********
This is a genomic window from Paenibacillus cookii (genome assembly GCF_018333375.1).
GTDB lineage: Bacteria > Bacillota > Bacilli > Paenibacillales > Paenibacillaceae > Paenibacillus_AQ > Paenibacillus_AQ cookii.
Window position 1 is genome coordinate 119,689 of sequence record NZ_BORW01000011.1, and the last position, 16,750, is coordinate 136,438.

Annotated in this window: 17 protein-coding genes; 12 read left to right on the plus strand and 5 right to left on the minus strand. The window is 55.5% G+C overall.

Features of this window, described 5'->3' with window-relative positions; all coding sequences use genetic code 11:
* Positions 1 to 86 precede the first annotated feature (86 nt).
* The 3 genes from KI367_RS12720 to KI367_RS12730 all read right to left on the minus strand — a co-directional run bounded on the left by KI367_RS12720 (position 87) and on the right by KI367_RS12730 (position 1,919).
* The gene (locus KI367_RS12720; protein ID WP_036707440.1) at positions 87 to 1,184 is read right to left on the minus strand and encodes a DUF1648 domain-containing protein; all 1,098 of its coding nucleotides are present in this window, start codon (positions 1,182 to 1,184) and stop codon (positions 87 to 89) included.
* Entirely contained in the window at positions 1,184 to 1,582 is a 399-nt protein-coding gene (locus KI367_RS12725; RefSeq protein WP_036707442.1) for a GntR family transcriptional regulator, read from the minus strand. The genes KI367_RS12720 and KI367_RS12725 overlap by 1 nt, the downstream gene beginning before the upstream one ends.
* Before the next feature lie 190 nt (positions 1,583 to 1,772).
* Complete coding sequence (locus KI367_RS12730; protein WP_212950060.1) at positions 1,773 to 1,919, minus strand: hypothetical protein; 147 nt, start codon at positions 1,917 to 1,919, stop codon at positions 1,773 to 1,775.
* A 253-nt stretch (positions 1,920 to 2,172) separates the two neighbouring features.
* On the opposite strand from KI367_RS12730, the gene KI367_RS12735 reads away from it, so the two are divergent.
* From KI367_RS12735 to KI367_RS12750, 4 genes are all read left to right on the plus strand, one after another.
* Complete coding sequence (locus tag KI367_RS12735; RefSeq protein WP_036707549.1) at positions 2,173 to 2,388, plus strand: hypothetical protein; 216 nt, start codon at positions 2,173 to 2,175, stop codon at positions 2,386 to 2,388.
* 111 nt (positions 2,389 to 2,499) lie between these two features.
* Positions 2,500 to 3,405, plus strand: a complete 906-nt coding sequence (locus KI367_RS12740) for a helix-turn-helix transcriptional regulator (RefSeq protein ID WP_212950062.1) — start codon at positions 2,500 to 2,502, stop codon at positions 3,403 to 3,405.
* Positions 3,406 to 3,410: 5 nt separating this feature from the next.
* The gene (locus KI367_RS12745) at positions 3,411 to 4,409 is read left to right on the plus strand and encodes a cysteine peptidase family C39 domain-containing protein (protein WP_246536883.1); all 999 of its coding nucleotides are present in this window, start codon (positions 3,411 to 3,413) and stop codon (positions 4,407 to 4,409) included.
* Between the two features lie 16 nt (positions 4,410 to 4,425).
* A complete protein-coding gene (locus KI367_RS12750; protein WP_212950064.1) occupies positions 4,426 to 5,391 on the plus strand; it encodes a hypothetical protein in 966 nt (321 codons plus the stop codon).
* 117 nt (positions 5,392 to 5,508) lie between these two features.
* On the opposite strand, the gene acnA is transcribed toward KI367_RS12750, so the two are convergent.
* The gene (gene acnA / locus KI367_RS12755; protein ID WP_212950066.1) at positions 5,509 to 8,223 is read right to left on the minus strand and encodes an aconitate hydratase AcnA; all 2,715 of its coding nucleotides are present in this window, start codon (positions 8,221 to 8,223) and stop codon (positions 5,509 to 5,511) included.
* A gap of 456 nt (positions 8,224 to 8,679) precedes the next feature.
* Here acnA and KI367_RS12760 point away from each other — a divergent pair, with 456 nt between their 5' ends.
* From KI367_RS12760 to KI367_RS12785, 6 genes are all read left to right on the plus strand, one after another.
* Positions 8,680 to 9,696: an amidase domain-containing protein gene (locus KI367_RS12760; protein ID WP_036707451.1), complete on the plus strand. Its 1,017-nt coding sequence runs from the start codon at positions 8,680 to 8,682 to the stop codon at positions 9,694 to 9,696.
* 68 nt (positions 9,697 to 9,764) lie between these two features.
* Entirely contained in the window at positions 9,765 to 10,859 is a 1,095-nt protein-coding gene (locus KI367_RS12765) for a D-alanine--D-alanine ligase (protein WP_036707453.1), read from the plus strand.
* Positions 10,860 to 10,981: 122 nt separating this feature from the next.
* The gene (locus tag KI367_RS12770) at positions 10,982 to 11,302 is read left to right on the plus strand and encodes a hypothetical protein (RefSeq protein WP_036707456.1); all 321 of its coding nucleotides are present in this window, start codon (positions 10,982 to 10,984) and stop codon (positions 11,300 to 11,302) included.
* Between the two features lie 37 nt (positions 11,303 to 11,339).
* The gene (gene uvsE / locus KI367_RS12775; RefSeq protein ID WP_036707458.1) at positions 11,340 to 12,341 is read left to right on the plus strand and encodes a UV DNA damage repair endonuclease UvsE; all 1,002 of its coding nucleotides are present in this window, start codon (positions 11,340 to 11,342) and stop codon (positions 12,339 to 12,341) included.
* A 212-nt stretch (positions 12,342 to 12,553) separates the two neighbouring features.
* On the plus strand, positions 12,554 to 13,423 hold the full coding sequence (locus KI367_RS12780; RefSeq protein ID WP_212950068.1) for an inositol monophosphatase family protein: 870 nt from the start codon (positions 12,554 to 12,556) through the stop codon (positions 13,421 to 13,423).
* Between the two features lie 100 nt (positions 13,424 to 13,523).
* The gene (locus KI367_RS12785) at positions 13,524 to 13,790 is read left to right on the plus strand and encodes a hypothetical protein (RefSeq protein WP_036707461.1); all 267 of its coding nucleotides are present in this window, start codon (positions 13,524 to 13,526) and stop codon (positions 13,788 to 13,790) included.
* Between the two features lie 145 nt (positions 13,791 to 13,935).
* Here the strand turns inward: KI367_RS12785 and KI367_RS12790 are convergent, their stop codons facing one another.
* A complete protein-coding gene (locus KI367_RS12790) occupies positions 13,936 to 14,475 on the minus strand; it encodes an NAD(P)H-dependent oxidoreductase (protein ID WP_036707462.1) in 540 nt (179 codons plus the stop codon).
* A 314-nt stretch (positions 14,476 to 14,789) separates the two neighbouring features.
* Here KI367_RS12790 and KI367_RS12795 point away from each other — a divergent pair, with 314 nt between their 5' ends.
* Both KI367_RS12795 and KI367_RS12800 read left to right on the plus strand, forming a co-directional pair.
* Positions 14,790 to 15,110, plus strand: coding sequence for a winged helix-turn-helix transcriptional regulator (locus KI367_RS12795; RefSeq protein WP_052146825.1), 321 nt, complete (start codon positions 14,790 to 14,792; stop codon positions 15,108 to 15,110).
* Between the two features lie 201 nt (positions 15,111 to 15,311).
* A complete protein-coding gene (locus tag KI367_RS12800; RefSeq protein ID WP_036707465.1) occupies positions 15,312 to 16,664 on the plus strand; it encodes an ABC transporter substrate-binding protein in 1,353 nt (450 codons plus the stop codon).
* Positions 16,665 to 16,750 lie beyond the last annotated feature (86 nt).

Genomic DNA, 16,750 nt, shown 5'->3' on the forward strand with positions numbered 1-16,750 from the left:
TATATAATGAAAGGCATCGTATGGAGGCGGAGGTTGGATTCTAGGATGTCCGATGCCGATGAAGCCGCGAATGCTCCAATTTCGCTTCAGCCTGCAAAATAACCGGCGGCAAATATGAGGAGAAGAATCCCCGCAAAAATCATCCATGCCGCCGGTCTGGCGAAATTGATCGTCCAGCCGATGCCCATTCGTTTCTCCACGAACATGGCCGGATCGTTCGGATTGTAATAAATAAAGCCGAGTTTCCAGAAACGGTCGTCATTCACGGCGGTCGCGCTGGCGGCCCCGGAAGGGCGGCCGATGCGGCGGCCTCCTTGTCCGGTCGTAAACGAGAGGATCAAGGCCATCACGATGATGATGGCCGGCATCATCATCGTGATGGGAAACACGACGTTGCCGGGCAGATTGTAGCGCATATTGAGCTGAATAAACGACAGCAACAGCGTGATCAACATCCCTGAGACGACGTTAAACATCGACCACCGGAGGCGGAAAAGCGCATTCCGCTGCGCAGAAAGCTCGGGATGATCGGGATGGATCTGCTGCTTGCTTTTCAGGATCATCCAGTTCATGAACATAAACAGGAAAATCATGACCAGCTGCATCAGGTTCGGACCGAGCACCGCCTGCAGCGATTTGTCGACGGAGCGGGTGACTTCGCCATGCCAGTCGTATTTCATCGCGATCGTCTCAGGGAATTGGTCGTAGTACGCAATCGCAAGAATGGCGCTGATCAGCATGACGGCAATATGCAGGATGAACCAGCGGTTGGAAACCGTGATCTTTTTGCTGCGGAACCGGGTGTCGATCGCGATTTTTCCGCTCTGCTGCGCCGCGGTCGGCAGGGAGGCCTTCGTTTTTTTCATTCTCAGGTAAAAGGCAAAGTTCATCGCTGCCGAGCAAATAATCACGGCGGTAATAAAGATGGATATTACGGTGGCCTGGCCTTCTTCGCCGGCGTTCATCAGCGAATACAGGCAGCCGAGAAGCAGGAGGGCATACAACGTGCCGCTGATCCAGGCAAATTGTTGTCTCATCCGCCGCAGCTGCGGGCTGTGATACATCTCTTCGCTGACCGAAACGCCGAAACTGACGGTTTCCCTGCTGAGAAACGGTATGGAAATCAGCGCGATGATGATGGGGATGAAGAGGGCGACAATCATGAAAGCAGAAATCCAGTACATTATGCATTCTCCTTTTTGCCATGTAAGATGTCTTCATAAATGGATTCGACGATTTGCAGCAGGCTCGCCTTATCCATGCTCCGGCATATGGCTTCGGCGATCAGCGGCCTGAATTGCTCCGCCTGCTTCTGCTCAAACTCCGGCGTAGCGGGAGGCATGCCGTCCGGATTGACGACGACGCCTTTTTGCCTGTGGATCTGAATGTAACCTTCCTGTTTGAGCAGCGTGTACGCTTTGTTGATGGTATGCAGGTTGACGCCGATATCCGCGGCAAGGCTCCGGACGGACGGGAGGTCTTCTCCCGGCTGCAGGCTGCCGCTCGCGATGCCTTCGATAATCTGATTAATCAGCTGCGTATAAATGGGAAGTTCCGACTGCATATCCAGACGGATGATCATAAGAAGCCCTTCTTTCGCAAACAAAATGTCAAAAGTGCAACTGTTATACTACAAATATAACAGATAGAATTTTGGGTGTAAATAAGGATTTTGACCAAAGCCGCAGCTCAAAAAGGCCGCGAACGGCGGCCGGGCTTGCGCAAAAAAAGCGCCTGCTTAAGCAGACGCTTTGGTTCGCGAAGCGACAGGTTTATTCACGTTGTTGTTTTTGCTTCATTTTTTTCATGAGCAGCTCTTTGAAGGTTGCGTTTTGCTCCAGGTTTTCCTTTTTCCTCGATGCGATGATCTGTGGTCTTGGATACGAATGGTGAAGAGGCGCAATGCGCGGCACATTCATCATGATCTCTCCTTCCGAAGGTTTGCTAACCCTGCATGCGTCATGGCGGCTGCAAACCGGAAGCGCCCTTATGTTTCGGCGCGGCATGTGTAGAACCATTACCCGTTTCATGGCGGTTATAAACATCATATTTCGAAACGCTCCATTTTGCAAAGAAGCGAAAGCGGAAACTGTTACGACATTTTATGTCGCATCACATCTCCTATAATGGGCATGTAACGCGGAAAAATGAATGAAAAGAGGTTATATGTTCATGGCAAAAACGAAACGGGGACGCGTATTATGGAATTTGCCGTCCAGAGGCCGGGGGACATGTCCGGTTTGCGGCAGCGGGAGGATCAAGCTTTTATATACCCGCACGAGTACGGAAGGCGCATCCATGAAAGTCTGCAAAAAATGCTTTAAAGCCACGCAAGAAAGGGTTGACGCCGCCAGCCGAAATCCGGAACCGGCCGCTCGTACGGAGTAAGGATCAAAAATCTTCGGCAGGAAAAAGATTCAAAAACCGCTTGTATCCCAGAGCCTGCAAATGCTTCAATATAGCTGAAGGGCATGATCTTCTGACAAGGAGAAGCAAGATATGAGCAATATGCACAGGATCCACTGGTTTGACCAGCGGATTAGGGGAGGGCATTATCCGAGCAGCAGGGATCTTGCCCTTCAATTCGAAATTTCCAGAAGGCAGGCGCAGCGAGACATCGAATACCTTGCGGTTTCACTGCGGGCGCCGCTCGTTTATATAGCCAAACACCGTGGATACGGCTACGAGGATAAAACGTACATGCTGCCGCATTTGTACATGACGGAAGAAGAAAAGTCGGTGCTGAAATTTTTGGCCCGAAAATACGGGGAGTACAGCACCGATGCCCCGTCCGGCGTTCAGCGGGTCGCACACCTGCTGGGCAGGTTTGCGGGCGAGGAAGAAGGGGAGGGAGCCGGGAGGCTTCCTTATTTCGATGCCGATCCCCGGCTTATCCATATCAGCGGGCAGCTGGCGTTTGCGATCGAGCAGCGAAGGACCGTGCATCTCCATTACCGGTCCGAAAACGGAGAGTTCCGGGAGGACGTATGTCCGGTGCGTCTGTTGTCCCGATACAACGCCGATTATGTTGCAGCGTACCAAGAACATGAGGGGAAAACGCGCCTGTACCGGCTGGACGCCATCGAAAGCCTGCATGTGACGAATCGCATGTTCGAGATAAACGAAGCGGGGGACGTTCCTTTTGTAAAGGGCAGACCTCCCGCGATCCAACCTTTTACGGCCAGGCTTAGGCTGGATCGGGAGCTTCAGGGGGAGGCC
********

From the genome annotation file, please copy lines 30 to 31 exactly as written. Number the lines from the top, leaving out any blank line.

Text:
* Entirely contained in the window at positions 9,765 to 10,859 is a 1,095-nt protein-coding gene (locus KI367_RS12765) for a D-alanine--D-alanine ligase (protein WP_036707453.1), read from the plus strand.
* Positions 10,860 to 10,981: 122 nt separating this feature from the next.